Make AjaXplorer redirect to HTTPS… (this is displayed during the initial page visit anyway)

edit /usr/share/ajaxplorer/conf/bootstrap_conf.php and uncomment the following line (or add it to the bottom)

define("AJXP_FORCE_SSL_REDIRECT", true);

If HTTPS doesn’t load, it’s probably because apache isn’t configured for SSL. That’s in the next section.

If you get a warning about Server charset encoding, uncomment this line in /usr/share/ajaxplorer/conf/bootstrap_conf.php

define("AJXP_LOCALE", "en_US.UTF-8");

Lastly, since I have /srv on a separate partition, I want ajaxplorer data stored there. By default it’s stored in /usr/share/ajaxplorer/data, which is actually a symlink to /var/lib/ajaxplorer/data.

mkdir /srv/ajaxplorer
cp -r /var/lib/ajaxplorer/data/* /srv/ajaxplorer
chown -R www-data:www-data /srv/ajaxplorer
rm /usr/share/ajaxplorer/data
ln -s /srv/ajaxplorer /usr/share/ajaxplorer/data

Warning: AjaXplorer will start acting odd if /srv isn’t mounted at boot time. Keep that in mind.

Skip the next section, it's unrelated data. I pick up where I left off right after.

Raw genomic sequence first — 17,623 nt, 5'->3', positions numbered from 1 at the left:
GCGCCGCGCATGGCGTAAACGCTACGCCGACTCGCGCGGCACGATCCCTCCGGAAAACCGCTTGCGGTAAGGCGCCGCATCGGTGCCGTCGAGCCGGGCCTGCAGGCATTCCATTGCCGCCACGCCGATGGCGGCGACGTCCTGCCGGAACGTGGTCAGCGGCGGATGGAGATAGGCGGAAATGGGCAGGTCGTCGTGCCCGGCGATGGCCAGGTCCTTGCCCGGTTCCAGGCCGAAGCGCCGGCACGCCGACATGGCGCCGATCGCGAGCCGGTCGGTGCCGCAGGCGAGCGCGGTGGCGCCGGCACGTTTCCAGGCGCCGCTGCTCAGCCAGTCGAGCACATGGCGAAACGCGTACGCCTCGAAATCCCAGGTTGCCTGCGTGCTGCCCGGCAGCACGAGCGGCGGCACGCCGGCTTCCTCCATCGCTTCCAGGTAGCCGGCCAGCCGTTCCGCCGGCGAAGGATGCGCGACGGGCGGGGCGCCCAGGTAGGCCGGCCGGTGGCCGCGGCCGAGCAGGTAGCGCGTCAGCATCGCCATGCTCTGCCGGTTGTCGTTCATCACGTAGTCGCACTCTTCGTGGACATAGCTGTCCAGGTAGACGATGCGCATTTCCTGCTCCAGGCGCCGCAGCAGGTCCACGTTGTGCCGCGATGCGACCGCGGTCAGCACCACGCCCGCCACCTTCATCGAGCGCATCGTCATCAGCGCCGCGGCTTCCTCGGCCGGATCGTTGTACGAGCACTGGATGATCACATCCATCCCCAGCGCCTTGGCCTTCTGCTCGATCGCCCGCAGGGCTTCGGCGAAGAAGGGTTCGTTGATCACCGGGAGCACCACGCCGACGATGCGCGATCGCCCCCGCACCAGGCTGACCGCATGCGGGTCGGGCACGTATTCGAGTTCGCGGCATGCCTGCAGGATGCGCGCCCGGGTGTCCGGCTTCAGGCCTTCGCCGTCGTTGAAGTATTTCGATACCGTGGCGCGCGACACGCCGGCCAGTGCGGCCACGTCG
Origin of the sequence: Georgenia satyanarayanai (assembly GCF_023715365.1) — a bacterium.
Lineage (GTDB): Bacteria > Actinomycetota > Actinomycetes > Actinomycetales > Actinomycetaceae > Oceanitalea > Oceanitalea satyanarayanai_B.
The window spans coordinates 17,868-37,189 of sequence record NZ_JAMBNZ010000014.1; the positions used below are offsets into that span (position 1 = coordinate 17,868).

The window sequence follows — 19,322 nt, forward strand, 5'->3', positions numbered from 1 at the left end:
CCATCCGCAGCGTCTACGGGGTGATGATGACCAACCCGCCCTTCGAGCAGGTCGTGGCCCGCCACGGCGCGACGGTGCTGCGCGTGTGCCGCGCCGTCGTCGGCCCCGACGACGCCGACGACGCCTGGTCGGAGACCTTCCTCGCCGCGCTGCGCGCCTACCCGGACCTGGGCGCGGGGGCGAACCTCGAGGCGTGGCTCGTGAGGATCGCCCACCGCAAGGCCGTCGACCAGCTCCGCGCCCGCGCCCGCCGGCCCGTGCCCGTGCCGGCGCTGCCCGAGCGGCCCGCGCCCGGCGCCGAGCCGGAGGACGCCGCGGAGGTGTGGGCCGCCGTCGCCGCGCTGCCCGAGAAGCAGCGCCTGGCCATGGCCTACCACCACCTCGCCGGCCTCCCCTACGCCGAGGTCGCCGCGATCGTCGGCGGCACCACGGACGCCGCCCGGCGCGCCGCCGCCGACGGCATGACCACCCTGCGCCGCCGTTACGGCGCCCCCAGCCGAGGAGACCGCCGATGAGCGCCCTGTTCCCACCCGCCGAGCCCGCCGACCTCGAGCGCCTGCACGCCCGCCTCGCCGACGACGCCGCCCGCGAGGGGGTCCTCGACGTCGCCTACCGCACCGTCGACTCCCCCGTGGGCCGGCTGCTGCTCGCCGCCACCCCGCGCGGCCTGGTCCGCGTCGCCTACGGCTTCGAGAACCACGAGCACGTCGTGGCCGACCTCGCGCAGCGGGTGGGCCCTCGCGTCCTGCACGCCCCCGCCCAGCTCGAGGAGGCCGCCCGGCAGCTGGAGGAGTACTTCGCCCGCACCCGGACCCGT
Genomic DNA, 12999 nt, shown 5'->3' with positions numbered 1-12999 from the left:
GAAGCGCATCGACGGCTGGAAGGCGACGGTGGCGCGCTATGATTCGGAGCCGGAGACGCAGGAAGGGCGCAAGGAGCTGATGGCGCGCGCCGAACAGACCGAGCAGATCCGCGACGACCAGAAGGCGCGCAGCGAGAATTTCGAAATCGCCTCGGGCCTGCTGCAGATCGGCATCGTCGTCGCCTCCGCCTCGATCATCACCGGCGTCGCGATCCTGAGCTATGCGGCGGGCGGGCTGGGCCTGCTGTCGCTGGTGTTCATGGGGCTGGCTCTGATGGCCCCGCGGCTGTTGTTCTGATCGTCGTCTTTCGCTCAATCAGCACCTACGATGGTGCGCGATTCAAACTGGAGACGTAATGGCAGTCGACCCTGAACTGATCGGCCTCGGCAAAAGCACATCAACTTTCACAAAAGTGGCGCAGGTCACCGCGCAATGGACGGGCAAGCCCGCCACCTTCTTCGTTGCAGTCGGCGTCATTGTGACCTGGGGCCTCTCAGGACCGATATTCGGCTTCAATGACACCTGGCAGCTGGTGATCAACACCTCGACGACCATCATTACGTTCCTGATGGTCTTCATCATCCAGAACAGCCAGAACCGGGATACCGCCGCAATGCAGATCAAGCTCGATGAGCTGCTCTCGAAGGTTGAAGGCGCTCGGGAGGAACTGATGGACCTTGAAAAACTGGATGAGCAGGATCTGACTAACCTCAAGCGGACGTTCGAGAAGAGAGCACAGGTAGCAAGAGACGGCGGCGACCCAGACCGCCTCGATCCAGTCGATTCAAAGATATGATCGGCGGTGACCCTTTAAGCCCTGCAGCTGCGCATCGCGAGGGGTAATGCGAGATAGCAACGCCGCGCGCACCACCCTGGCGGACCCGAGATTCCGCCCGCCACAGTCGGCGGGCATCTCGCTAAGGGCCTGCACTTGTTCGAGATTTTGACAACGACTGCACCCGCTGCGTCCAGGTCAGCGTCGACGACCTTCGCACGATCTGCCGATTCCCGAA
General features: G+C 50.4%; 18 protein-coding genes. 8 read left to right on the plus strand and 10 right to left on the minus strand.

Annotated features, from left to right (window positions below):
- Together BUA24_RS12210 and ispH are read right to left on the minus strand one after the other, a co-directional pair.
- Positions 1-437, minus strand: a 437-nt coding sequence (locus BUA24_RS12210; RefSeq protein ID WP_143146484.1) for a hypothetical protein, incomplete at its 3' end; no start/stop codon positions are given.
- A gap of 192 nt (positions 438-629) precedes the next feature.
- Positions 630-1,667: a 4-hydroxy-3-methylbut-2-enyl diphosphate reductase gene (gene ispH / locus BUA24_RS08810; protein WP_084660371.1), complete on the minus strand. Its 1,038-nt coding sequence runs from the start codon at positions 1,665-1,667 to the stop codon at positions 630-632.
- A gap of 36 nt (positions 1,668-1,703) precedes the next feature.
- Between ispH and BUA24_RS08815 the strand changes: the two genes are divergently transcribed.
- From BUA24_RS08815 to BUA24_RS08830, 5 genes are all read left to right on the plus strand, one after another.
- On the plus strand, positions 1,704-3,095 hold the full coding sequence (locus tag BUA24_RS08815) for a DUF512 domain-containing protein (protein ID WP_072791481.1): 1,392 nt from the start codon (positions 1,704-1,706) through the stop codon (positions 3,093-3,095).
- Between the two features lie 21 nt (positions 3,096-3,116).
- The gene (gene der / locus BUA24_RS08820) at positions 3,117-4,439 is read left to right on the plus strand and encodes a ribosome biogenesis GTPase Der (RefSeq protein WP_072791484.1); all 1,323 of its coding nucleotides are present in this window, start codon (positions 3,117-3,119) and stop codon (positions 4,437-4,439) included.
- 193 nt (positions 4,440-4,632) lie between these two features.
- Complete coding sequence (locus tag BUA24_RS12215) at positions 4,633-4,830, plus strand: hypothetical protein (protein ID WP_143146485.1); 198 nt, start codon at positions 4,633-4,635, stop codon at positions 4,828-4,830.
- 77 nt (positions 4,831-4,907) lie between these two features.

By default, PHP max file upload is 2M, and this setting will carry over to AjaXplorer. In order to increase it, you have to change it in three places.  The AjaXplorer documentation says that this is set by php’s upload_max_filesize, but I’ve found that you also have to change php’s post_max_size to match. (/etc/php5/apache2/php.ini). After which, go into AjaXplorer settings repository, then Global Configurations > Core Configs > Common ‘uploader’ core configs. Expand Limitations, then set File Size to 0 to inherit the PHP setting. (Note: It won’t stay 0, it will auto-set to php’s setting. Keep this in mind if you want to change it later.)

More later…